World must prevent further slaughter in Syria: US lawmaker

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Photo exhibit featuring images of systematic torture in Assad regime prisons prompts call for action

WASHINGTON – It is time for the U.S. to enact a buffer zone in northern Syria to prevent further atrocities from transpiring, a leading lawmaker said Wednesday.

“It is far past time that the world act, and protect and stop the massacres that are going on that have displaced half the population of that country,” House Foreign Affair Chairman Ed Royce said Wednesday during the opening of an exhibition featuring 50 images of torture inside prisons run by the regime of Syria President Bashar Assad.   

“It is far past time for the United States to say there is going to be a safe zone across this area in northern Syria,” he added, stressing that if an end to the four-years conflict is to come, it must start with “some measure of protection” for Aleppo’s citizens.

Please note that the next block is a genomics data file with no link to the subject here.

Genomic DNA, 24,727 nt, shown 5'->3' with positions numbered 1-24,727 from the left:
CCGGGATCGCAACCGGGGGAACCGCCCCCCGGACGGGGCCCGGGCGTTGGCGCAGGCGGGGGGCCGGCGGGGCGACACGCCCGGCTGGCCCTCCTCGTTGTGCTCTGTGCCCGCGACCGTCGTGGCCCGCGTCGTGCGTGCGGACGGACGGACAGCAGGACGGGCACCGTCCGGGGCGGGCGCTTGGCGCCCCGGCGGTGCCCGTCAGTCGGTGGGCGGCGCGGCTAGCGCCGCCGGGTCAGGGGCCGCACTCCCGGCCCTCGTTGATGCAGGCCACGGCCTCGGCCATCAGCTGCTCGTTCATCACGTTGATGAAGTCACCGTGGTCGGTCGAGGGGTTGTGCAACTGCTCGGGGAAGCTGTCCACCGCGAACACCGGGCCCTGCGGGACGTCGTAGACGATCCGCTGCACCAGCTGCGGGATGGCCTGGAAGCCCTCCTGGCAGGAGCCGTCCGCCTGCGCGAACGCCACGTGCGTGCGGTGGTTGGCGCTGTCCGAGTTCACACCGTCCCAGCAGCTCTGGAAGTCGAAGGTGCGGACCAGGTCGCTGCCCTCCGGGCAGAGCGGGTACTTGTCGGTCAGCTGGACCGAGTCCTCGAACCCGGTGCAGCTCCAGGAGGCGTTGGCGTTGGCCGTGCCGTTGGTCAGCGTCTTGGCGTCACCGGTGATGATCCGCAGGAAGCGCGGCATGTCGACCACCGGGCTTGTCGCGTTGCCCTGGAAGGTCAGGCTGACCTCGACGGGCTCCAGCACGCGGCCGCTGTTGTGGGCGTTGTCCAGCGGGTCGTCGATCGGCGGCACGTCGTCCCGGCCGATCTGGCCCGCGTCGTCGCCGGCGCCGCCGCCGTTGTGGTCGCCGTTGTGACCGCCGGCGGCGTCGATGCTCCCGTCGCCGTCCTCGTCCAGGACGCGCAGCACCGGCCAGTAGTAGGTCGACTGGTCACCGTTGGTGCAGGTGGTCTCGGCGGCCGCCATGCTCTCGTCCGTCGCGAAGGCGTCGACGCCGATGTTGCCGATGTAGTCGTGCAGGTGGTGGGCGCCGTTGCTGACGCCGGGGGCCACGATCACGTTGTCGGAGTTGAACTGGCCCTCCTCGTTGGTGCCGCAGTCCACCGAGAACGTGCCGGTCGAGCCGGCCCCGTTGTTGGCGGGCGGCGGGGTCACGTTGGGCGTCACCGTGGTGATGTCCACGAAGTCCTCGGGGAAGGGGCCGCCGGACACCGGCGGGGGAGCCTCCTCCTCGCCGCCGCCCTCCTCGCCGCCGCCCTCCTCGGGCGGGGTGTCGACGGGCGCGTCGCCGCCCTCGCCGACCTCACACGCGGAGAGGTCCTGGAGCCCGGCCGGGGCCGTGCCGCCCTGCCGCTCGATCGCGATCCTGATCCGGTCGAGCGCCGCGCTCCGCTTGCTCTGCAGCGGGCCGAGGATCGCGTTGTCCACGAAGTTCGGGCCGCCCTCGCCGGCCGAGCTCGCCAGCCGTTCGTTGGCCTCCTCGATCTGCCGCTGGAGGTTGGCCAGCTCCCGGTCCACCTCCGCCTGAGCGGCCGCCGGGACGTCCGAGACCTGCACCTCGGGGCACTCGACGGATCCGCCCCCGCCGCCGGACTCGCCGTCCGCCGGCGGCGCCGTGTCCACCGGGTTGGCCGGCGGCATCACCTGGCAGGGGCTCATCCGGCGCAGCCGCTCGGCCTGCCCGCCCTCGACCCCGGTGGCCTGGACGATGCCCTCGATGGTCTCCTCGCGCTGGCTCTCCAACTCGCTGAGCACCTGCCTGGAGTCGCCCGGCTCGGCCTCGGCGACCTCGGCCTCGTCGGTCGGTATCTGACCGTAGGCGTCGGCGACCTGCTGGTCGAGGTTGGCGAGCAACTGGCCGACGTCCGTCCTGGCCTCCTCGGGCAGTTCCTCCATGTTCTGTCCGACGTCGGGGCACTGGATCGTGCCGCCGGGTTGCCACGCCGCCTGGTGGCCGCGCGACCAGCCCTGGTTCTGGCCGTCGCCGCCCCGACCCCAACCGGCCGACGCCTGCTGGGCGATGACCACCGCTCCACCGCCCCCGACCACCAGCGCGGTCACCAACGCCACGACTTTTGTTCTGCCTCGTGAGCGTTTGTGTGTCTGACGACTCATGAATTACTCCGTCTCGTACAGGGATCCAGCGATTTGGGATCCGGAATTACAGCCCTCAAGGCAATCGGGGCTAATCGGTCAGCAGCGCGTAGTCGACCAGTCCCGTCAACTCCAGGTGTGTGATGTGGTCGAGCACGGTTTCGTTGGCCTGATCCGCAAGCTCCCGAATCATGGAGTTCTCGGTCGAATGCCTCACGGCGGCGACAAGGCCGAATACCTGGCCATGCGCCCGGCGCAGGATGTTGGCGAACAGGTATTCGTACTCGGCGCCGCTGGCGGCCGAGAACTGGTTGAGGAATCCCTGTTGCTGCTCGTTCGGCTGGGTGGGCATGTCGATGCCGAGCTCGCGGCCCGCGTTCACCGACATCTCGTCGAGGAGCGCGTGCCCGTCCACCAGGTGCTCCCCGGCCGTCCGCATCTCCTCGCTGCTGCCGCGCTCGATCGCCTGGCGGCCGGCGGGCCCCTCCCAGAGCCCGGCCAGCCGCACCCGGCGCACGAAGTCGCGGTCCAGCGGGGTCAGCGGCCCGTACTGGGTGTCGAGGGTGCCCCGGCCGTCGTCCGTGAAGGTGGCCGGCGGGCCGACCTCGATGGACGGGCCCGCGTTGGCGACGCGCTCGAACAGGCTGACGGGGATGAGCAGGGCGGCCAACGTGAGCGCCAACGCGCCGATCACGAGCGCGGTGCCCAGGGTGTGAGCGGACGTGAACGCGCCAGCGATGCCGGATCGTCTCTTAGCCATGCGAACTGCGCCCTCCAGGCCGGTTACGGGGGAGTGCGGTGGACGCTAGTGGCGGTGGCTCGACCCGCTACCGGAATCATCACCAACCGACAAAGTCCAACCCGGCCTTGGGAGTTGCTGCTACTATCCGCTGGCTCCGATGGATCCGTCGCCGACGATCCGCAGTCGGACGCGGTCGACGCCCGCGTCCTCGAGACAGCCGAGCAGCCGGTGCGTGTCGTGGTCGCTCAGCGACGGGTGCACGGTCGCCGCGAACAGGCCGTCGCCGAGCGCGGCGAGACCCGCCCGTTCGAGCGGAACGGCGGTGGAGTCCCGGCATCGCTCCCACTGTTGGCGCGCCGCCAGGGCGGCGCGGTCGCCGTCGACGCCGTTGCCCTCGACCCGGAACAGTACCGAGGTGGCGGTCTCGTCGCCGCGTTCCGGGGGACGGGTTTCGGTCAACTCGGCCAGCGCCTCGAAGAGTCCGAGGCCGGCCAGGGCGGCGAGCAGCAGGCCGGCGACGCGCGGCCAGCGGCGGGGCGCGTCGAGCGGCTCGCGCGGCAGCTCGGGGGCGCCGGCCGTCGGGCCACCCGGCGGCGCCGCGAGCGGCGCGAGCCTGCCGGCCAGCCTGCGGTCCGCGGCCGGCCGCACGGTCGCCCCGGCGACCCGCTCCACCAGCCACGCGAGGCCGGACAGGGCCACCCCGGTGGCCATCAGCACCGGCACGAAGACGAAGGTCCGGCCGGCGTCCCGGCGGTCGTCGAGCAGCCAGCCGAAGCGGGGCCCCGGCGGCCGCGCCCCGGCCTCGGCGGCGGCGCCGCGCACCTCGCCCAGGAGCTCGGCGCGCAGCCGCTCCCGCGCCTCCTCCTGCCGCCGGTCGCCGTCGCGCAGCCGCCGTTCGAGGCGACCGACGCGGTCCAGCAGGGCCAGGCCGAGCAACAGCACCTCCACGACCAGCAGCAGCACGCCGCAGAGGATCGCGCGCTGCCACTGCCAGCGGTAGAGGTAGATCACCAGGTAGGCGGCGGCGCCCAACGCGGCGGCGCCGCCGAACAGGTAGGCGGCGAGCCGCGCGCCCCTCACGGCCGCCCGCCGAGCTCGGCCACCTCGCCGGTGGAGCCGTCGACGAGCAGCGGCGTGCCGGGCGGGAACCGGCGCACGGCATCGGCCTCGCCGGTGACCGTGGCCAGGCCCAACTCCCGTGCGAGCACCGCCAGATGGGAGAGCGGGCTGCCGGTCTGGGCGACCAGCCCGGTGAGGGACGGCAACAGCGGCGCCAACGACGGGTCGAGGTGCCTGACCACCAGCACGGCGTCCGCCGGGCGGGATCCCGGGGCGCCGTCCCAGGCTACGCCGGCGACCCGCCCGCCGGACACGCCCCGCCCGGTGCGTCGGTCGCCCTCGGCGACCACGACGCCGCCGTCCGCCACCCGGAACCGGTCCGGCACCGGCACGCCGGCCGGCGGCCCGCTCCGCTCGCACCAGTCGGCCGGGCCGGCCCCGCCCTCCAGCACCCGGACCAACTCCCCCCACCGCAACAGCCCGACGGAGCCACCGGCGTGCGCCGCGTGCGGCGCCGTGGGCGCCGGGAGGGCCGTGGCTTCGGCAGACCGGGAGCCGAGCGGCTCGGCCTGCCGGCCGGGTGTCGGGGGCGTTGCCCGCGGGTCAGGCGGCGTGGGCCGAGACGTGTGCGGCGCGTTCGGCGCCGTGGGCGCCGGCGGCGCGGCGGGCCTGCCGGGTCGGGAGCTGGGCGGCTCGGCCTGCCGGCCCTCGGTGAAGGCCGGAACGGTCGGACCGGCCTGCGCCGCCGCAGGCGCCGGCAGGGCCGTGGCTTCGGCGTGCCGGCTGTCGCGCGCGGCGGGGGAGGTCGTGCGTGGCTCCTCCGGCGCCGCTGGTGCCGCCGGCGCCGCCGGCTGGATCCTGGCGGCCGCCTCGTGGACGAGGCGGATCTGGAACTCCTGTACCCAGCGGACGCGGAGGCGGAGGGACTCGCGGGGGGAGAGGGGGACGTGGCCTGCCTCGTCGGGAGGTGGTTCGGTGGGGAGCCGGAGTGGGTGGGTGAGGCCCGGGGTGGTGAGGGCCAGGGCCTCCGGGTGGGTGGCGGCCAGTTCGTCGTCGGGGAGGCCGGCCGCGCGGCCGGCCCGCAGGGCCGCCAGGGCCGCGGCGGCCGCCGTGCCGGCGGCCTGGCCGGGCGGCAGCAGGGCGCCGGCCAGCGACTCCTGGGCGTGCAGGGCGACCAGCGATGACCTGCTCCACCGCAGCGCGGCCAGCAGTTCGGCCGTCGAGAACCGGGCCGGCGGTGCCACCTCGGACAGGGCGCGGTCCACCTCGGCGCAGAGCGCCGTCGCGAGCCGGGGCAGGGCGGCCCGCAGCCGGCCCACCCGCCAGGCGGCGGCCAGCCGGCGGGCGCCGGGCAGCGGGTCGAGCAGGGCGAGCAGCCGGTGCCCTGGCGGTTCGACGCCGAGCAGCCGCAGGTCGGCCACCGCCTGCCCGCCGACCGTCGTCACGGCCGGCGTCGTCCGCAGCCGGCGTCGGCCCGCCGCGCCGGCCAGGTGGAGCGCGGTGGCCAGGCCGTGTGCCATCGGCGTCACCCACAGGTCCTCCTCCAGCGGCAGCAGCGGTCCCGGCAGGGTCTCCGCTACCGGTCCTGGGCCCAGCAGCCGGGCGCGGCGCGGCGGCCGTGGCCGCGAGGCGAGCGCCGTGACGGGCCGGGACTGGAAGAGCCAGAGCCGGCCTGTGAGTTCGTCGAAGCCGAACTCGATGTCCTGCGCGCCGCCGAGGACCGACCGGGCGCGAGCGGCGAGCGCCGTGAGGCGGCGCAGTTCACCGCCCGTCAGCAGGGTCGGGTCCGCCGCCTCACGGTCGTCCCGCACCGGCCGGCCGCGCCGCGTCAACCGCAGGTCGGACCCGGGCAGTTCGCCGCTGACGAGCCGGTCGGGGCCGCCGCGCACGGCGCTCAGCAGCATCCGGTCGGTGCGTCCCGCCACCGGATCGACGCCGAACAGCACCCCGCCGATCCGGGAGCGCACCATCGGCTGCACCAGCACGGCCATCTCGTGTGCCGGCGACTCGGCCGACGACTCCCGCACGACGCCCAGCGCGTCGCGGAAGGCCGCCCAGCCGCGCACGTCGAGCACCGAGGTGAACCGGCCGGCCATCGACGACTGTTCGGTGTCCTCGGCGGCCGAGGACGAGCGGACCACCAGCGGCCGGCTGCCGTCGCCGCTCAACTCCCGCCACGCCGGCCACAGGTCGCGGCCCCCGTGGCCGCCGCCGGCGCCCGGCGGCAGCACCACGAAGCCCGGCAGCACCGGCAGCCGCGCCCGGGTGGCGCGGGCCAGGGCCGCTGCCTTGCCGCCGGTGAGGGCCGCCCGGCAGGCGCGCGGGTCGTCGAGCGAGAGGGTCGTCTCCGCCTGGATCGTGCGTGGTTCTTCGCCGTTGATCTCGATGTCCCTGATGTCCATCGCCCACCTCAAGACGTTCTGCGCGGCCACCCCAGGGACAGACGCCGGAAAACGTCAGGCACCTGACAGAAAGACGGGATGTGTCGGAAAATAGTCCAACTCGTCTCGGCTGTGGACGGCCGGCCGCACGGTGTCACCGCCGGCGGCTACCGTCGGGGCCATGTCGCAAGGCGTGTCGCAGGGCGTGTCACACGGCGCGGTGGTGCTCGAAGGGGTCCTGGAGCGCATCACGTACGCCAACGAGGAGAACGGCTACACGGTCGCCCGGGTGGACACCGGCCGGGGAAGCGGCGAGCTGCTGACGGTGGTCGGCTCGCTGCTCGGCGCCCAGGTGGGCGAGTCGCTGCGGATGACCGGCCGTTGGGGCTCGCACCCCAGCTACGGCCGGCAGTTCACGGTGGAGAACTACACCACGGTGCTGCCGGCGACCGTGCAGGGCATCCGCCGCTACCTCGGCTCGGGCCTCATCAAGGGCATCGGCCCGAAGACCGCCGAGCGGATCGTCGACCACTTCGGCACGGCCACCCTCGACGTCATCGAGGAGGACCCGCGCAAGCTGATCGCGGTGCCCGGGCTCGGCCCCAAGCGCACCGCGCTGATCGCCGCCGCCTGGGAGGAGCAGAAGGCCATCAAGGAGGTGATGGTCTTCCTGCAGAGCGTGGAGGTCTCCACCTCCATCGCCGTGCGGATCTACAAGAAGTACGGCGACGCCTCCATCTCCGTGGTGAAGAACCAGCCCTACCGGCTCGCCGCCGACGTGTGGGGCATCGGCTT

Republican Sen. John McCain, a forceful critic of the Obama administration’s Syria policy, said that he has a copy of the torture photos on his desk to remind him of the “horrific crimes” that have been committed and continue to be carried out by the Assad regime. 

McCain said that it is “shameful” for the U.S. that the Syrian government continues to torture and kill its citizens unabated.  

Caesar’s Photos: Inside Syria’s Secret Prisons in being hosted by the U.S. Holocaust Memorial Museum in cooperation with the U.S. House Foreign Affairs Committee and the U.S. Senate Foreign Relations Committee. 

The images, smuggled out of Syria last January by a defected military police photographer codenamed “Caesar,” have been described by a team of former war crimes prosecutors as “clear evidence” of “systemic torture and killing of detained persons by agents of the Syrian government.”

Caesar leaked more than 55,000 pictures of 11,000 victims who were systematically tortured to death by the regime.

The photos include men, women, the elderly, children, and disabled victims of all sects and backgrounds.

As many as 210,000 people have died during the conflict, according to the UN.